Life drawing focus: fineliner drawings

This week I had to abandon plans made ahead of life class because I picked up the wrong bike bag in the hall on the way out to class and arrived with my school stuff!  My tutor generously offered me three sheets of good A2 cartridge paper and I found a fine liner and biro in my bag.  I didn’t like the biro much as a drawing tool and the fineliner nib is quite delicate and does not lend itself to large sweeping movements; therefore, I drew on a fairly small scale.  As with recent classes, I began each drawing with a gesture drawing. 

I have since cut up the sheets and pasted them into the A4 sketchbook that I have been using for these classes. I placed gesture drawings with the subsequent drawing(s) made of each pose, on the same page where scale made this possible.  I photographed two of the sheets (the first already cut up before I thought of this) to give a better sense of the original scale of the drawings on their sheets of A2: 





Here are the drawings in more detail.  The centre of gravity in the gesture is incorrect – the model appears to be toppling.  The trunk is too long in the centre drawing and the model’s breasts should not appear at the same level.  The proportions, perspective and centre of gravity in the drawing on the right are better.  The three were drawn in 15-20 minutes. 

I chopped the model’s foot off in the scanner – she is wholly on the page in the sketchbook!



I like the drawings below: the gesture, although not as fluid as it could be, captured something of the stance of the model in about 20 seconds and the drawing which followed conveys a sense of the model’s own presence. 



I found this pose very challenging: the model’s upper body is leaning forward and at an angle over her knee.  She is putting on a stocking.  She is also wearing a bead necklace which is floating in the air in front of and to the (viewer’s) left of her breasts.  One arm and the thigh of the other leg are foreshortened. I wasn’t satisfied with any of the drawings. Looking at them again now, I think that it would have been better to focus on the negative space between arm, trunk and leg in order to help place the head and shoulders correctly. 



The drawings below of the same pose took about 8 minutes. Another difficult pose, I tried to focus on shapes and proportions.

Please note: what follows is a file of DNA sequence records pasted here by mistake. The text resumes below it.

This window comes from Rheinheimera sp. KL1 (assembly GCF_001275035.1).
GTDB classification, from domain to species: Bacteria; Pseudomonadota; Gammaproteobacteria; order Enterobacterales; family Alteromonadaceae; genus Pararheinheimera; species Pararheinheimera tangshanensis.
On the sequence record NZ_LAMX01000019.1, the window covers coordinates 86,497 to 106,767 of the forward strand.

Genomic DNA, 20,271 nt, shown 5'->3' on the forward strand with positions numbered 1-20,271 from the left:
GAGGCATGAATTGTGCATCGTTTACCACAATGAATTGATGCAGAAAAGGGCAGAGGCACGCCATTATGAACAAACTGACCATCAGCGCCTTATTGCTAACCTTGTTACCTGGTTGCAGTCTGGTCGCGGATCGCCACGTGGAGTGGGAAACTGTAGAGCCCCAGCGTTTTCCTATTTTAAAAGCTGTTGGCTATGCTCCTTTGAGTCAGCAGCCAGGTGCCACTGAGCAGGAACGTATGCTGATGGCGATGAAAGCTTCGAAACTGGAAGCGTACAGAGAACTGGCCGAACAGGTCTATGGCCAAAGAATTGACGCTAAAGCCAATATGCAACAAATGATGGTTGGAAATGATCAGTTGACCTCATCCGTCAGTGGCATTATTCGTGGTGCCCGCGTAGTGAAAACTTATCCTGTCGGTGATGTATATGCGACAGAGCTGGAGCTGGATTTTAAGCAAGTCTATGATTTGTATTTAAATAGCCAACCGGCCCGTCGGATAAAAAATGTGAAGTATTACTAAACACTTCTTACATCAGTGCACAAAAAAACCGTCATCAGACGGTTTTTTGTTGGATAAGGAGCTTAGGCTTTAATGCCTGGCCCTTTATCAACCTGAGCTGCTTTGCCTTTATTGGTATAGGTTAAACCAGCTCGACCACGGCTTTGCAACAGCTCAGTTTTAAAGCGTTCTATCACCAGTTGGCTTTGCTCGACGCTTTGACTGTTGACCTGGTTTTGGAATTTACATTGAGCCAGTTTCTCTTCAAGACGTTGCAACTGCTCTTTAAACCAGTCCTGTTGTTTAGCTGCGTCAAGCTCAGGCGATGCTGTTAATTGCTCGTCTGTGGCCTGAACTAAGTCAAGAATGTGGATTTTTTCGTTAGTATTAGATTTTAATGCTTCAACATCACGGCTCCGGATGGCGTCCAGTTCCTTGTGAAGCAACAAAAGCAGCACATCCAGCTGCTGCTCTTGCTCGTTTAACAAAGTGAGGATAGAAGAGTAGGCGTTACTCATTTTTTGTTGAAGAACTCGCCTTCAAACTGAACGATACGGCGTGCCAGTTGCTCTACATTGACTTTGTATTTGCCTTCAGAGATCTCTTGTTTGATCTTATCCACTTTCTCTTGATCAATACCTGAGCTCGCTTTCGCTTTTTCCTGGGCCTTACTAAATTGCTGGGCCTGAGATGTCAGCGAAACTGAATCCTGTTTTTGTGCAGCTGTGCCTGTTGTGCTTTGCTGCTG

The pose below took about 15 minutes.  It was difficult to find the correct angle of the model’s back and shoulders, in relation to her head.  The angle in the gesture drawing was not correct – I didn’t spend enough time looking before drawing.  The second drawing is better although her elbow appears too bony and I am not certain about the position of her head.  Her head was drawn too small and I tried to adjust it so that she now appears to be wearing a halo…



Another slightly foreshortened image drawn at an angle.  This was also quite a difficult pose, at least partly because it is not encountered every day.  I have drawn her head too small and her shoulders should be wider as these are closest to the viewer. 



I am quite pleased with the proportions of this drawing but the pose seems a bit awkward whereas the model was actually very relaxed.  The curve of her spine as drawn is too much for a comfortable pose.  



For this final pose, I decided to try a continuous contour drawing and then to modify and develop it.   I’m not sure about the centre of gravity – maybe it works (it is similar in both drawings). Her legs are too long. The position of the umbrella also seems incorrect. I like the energy of the gesture drawing, even if this time her legs are too short!  




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